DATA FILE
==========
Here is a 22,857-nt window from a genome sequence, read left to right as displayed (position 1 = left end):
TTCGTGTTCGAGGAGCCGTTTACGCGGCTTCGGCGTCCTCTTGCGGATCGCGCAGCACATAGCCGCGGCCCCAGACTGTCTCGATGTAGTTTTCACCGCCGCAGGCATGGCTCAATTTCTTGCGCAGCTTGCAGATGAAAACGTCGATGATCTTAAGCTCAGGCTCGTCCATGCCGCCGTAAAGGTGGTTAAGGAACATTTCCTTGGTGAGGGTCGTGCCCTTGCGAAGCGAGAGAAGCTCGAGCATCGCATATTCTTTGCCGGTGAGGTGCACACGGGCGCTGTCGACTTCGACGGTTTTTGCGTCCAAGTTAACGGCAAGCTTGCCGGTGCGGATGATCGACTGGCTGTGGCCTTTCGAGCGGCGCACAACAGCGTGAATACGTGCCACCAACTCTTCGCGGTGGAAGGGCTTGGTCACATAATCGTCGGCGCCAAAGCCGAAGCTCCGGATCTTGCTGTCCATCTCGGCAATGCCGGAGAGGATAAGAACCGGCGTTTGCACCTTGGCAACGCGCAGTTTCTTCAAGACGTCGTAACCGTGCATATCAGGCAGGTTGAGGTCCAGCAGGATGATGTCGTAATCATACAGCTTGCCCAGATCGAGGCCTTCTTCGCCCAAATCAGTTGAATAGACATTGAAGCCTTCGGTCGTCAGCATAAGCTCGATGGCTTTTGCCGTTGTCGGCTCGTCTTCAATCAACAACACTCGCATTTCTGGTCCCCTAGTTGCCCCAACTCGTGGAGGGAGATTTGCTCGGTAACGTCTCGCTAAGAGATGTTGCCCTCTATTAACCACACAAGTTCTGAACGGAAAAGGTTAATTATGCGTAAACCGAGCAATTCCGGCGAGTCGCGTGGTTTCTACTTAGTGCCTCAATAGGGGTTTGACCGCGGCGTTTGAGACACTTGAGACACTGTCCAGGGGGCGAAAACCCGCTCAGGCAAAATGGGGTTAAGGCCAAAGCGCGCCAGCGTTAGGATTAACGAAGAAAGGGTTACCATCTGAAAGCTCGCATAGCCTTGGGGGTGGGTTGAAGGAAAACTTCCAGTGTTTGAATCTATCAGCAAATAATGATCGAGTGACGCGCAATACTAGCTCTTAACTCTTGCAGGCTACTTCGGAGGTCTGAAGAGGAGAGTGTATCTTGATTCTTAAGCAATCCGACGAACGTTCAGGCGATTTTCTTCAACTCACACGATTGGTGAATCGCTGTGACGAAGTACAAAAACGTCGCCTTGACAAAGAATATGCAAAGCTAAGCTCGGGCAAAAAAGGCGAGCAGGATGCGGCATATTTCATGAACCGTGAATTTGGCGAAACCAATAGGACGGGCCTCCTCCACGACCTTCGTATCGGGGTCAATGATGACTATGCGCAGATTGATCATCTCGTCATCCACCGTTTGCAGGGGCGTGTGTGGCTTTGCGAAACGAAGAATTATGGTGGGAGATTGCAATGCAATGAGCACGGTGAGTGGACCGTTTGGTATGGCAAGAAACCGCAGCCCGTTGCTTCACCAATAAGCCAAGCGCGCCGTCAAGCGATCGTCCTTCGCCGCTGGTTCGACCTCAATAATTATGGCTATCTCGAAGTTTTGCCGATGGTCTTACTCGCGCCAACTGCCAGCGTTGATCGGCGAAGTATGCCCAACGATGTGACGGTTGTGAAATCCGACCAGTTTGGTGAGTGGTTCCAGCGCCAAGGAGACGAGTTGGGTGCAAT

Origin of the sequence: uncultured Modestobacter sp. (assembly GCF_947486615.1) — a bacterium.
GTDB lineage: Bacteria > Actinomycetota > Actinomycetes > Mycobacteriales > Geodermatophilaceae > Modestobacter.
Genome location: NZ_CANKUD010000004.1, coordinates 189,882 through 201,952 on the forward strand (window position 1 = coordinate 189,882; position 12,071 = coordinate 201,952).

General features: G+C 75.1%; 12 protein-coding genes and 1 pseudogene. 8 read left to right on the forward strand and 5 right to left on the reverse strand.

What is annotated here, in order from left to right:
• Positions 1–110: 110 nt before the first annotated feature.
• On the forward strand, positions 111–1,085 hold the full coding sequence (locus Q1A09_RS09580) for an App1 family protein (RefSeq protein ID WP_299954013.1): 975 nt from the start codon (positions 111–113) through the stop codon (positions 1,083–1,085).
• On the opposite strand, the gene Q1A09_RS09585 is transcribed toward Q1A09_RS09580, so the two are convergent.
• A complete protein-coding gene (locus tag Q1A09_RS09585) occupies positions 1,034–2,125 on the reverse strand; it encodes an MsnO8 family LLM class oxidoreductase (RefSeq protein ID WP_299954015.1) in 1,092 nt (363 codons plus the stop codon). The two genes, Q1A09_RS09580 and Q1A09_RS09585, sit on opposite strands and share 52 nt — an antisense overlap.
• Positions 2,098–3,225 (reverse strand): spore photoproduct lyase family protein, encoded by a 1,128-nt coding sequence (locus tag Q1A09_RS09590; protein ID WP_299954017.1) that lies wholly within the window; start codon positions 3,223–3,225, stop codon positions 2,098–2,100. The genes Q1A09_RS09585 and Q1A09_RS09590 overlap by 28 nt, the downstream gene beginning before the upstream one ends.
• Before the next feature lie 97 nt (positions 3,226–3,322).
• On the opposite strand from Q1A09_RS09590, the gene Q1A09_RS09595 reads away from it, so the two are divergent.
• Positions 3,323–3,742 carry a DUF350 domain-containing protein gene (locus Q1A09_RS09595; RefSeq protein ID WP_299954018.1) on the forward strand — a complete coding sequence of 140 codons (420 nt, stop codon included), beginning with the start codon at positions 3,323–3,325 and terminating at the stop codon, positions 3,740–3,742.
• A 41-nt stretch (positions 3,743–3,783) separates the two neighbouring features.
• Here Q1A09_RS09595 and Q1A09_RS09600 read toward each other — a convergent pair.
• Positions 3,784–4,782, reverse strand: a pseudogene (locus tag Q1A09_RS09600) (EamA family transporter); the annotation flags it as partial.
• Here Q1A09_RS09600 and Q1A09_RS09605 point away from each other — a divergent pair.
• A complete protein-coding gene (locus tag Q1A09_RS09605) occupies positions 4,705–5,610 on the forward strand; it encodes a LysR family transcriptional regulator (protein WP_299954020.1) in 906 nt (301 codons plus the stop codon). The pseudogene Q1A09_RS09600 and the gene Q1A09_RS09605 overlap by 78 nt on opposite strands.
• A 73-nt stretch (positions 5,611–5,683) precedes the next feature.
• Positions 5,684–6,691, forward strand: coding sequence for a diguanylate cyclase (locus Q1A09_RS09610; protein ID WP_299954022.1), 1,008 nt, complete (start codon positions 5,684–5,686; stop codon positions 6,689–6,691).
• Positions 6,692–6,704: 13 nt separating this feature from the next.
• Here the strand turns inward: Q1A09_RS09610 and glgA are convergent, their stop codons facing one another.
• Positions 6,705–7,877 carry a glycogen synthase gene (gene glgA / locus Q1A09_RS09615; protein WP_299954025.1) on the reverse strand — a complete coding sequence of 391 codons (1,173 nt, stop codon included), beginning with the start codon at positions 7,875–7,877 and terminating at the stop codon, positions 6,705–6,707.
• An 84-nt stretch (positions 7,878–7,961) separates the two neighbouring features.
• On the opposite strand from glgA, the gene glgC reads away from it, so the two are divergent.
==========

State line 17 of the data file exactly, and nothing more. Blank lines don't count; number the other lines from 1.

• Here Q1A09_RS09595 and Q1A09_RS09600 read toward each other — a convergent pair.